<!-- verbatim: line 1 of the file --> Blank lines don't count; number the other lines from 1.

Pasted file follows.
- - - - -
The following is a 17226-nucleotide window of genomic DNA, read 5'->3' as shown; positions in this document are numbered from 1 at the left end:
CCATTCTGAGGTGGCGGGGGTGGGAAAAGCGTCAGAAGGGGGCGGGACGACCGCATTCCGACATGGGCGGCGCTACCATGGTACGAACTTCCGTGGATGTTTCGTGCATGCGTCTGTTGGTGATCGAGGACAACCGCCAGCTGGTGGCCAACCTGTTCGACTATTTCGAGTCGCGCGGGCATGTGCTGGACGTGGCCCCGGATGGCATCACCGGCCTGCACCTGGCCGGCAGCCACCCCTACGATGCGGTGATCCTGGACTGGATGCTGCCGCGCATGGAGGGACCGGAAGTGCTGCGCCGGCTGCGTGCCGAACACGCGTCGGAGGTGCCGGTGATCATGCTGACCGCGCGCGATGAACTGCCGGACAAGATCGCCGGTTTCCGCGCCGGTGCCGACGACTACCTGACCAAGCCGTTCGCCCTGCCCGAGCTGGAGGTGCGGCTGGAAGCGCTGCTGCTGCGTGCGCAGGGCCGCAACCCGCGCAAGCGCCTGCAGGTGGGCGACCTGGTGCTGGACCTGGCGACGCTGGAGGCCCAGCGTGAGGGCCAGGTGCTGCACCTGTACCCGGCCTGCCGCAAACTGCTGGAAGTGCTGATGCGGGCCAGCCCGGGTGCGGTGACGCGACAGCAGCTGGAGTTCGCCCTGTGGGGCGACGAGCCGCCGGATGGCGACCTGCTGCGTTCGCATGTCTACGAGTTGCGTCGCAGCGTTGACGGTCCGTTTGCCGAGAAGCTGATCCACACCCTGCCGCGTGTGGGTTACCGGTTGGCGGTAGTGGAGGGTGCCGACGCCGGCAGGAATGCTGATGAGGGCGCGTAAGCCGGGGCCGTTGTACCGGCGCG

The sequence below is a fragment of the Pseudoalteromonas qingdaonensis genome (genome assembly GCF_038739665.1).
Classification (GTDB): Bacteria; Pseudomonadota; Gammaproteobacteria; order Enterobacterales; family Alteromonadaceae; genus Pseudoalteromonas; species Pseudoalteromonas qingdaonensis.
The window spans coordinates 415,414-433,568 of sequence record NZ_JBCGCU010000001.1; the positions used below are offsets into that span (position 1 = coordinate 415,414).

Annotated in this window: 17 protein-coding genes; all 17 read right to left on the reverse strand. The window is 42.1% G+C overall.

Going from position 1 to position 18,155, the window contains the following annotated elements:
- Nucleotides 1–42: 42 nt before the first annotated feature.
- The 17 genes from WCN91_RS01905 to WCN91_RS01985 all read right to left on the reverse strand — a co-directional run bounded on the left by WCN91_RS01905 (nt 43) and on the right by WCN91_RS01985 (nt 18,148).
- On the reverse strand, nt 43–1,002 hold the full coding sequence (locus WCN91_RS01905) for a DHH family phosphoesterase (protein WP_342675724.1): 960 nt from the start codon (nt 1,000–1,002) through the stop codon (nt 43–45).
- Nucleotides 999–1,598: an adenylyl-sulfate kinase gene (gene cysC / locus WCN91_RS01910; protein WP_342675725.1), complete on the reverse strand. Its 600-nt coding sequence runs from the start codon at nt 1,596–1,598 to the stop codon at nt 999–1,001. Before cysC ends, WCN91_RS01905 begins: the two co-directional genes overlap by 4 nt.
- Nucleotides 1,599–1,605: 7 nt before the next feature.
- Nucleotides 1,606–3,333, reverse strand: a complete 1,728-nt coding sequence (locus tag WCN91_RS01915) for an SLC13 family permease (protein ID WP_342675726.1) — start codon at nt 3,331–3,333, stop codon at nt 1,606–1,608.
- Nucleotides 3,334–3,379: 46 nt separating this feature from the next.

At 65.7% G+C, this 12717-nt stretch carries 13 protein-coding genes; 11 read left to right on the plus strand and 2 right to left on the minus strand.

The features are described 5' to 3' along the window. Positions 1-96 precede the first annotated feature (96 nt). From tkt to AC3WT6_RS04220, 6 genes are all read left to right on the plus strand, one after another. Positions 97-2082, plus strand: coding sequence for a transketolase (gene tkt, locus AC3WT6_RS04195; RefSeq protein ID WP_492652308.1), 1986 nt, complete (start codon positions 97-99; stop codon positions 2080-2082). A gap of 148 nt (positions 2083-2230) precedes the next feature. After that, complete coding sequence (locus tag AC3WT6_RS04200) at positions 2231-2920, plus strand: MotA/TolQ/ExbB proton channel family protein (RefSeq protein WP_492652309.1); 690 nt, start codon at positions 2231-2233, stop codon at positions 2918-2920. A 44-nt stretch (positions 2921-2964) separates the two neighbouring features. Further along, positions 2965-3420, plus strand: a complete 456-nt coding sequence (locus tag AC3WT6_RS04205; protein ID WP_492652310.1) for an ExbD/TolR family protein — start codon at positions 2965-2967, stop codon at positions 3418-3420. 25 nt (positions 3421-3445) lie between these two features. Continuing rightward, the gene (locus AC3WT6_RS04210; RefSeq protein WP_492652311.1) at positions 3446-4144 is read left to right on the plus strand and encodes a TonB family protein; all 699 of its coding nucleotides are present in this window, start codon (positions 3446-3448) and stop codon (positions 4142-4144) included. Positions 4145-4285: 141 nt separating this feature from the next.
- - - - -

The following is a 17226-nucleotide window of genomic DNA, read 5'->3' as shown; positions in this document are numbered from 1 at the left end: